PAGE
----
There are actually several choices that go into picking an Apple Watch, including size, casing, color, and bands. With the newest Apple Watch, Apple has added another choice to the mix: features. Now, when clients go to order their wearable, they will have to decide whether they want to get an Apple Watch from Series 1 or Series 2. What's the difference? Which is best for one's needs?
When the Apple Watch was released in April 2015, it offered different casings, but only one set of internal features — call it "Series 0". In September 2016, Apple announced two new feature variations, called Series 1 and Series 2, respectively.
Series 1 is nigh-identical in pretty much every way to Series 0, but it gets the same dual-core processor present in Series 2.
In contrast, Series 2 gets a bevy of new features: Water resistance for swimming, a speaker that spits out water after said swimming workouts, GPS and run tracking, upgraded ceramic backs for all models, and a brighter 1000-nit Retina display. Series 2 watches are also a bit thicker and heavier than their predecessors.
Series 1 and Series 2 are primarily differentiated by internal features, but they also have markedly different exterior Watch models.
Series 1 is essentially Apple's entry-level Watch option for new users: It's limited to Silver, Space Gray, Gold, or Rose Gold Sport aluminum casings, and pricing ranges from just US$ 269- US$ 299.
Series 2, in contrast, offers all of Apple's current case options: Like Series 1, anyone can buy a watch in any of the aluminum Sport casings, but with greater variation in paired bands. In addition, however, users can also get a Steel Apple Watch, Ceramic Apple Watch Edition, Nike+ Apple Watch, or Hermes Watch with Series 2 internals.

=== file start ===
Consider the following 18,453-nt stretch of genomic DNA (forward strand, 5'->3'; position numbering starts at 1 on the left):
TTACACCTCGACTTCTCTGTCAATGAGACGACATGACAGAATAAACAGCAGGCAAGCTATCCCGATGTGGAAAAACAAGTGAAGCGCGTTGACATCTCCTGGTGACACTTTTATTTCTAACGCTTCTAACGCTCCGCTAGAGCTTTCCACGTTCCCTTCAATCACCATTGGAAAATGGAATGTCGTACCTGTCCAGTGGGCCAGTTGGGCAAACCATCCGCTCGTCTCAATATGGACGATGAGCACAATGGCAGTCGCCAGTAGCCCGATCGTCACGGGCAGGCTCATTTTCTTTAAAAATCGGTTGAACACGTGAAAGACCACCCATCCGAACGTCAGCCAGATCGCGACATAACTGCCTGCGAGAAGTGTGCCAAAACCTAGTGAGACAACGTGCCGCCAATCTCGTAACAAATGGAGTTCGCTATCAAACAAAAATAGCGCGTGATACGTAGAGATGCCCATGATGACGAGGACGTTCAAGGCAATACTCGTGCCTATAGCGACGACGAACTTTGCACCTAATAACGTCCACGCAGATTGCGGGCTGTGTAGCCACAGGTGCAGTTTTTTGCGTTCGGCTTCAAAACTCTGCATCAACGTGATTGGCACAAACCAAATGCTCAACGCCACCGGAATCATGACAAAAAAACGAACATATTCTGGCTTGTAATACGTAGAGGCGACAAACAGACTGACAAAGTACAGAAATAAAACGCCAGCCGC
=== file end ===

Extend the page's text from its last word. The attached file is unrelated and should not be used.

When it comes to the speed of the watch, anybody will be equally served by either Series 1 or Series 2.
Technically, the two watches have slightly different system-on-a-chip options powering them: Series 1 sports an S1P, while Series 2 has the S2. But as everyone understands it, this primarily refers to the other bits on that chip, including Series 2's integrated GPS antenna, rather than any real change in speed. In that regard, both the S1P and S2 feature the same dual-core processor.
For those who want their watch to be snappy and responsive, they will be happily served by either Series 1 or Series 2.
As mentioned previously, all of the Series 2 models come with integrated GPS: Users will now be able to track their walks and runs in the Activity app (and in third-party programs) without having to bring an iPhone along for the ride.
Unfortunately, because GPS chats with satellites and local cell towers to get location, it can prove to be a bit of a drain on the battery life. On Apple's battery testing website, the company acknowledged that using GPS features like run-tracking without an iPhone nearby will nix up to three hours from the workout time (up to 8 hours with iPhone present, up to 5 hours without iPhone).